Speculating for saves in fantasy baseball can be a time-consuming pursuit. Sometimes it seems like a new closer is popping up just about every day and lately, that's actually been true.
However, patience is also a viable strategy when speculating for saves. If you can pick them out, focusing steady, effective setup men with a good chance at future saves is the best way to go.
All of the pitchers on this list can help your team, regardless of their role; these rankings are based on a combination of present value and future closing potential.
If you have the closer ahead of them, these players are a must. If you don't, they're still worth a look, if only as potential trade bait.
This list will focus on only the best options available. If you're in a deep mixed or AL/NL-only league where the waiver wire is a bit more barren, ESPN's constantly updated closer depth chart is an invaluable resource for scraping the bottom of the bullpen barrel.
Tier 1: On the Brink
1. Kenley Jansen, Los Angeles Dodgers
Kenley Jansen gets his own tier. He ranks No. 1, and no other pitcher is particularly close.
While Javy Guerra remains the nominal closer for the Los Angeles Dodgers, it's only a matter of time before Jansen claims the title.
In truth, Guerra has been excellent. He's racking up almost 50 percent more strikeouts this season than last, and while his ERA is approaching 6.00, his 2.02 xFIP is actually about half a run better than Jansen's.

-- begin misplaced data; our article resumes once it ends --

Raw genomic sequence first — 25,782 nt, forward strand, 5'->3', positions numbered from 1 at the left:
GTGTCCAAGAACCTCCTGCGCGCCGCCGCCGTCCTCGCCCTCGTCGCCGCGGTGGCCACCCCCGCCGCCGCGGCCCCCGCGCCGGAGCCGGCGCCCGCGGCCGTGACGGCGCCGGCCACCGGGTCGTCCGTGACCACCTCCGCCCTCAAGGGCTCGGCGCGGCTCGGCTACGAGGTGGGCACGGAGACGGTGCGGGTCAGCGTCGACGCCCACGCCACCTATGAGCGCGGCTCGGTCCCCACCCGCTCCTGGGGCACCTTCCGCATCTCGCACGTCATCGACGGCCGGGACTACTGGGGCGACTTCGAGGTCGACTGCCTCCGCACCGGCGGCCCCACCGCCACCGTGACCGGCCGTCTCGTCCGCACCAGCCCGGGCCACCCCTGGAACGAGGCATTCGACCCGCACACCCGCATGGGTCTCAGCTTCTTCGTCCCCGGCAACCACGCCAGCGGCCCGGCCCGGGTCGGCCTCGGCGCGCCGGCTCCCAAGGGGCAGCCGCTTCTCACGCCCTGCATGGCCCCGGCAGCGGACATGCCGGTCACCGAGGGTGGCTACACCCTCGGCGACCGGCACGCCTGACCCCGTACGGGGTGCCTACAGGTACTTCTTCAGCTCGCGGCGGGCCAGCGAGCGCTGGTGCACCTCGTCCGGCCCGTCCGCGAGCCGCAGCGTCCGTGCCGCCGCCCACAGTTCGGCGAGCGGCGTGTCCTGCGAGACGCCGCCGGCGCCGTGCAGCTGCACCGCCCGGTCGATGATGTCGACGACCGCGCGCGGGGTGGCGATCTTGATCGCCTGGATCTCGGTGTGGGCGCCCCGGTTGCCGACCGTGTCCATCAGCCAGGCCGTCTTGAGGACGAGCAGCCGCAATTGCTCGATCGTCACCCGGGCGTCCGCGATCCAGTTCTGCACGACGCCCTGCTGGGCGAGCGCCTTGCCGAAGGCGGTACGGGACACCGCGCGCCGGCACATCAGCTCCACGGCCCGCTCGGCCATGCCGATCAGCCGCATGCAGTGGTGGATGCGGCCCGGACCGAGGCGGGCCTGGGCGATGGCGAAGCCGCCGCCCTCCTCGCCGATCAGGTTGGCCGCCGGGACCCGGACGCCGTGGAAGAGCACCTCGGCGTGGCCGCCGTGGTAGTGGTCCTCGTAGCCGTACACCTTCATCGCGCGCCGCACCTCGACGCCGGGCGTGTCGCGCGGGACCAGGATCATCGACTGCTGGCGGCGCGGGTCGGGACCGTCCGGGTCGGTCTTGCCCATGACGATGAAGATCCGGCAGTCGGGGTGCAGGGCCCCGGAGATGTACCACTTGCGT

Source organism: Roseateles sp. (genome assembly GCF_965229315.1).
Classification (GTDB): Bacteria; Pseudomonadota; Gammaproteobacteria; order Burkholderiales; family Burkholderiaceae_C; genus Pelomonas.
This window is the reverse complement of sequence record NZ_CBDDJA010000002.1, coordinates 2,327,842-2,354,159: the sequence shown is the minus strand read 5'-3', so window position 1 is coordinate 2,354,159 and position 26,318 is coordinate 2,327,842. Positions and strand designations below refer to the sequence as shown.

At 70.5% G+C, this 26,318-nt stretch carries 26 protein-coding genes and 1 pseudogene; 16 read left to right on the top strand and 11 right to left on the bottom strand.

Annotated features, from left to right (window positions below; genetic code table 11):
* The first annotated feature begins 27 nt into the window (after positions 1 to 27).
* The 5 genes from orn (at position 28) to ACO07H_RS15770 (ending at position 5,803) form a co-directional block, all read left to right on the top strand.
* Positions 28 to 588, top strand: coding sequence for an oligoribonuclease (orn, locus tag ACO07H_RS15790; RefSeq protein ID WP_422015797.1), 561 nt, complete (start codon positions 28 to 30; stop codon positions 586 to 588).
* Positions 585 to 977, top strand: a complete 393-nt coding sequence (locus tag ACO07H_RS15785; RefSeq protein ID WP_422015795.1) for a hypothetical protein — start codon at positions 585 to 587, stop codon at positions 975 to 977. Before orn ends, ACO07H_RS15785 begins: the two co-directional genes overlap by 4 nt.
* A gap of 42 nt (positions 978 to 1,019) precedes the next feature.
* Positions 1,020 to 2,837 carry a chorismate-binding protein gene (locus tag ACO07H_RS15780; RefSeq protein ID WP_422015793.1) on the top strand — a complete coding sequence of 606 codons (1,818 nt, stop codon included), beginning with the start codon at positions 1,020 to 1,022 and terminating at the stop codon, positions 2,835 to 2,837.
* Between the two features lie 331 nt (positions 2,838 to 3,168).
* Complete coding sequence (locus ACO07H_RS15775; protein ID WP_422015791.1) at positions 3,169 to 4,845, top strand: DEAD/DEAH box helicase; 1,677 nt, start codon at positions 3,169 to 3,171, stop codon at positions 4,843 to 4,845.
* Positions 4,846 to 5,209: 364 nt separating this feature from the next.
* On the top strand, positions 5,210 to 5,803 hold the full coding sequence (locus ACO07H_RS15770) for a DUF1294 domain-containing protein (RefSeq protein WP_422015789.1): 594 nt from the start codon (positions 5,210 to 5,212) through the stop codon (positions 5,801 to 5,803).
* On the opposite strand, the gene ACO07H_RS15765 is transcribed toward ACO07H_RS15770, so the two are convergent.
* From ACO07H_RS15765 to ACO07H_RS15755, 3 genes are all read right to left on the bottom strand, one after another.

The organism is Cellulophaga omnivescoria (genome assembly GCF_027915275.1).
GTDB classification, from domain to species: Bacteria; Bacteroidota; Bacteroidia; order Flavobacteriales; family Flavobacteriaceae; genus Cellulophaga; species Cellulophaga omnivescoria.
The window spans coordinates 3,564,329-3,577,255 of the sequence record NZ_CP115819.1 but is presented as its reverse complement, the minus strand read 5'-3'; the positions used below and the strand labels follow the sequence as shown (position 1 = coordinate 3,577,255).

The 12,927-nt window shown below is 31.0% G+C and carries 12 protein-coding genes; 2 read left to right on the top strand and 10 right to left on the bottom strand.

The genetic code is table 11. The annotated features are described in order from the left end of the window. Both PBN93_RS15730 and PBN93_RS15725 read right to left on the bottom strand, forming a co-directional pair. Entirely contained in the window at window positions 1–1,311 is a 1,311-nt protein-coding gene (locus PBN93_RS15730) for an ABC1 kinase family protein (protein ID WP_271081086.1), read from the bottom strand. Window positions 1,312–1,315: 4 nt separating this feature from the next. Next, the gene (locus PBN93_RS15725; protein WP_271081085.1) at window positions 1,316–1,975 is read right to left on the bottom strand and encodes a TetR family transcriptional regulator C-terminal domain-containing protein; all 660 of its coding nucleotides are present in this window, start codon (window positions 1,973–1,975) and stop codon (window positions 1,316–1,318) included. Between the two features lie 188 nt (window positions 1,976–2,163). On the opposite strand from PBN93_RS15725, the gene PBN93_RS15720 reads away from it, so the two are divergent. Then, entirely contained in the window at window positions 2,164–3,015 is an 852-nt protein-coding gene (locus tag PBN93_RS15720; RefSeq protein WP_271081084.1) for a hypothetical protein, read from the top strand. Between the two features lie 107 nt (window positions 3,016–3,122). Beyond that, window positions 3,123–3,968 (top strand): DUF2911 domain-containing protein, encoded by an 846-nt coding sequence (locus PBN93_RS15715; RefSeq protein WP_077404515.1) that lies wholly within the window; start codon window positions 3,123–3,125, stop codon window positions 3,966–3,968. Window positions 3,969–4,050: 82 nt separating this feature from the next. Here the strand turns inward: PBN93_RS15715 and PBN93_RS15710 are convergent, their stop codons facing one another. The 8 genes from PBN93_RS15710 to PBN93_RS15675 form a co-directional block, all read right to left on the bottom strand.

Unfortunately for Guerra, that doesn't really matter. What does matter is that he's given up at least one run in four of his last five appearances, piling up two losses and two blown saves along the way.
Small sample size be damned, that's not what Don Mattingly wants to see from his closer.
Jansen, on the other hand, has been scored upon just once in his last 11 outings, fanning 16 batters and allowing only four hits during that span.
Recent performance is everything for closers, and Jansen clearly has the upper hand.
Even if he isn't awarded the job this week, Jansen deserves a spot on your team. He's had a little bit of a longball problem, but that's something I can live with from a pitcher who's allowed a .149 batting average while striking out over 40 percent of the batters he's faced in his career.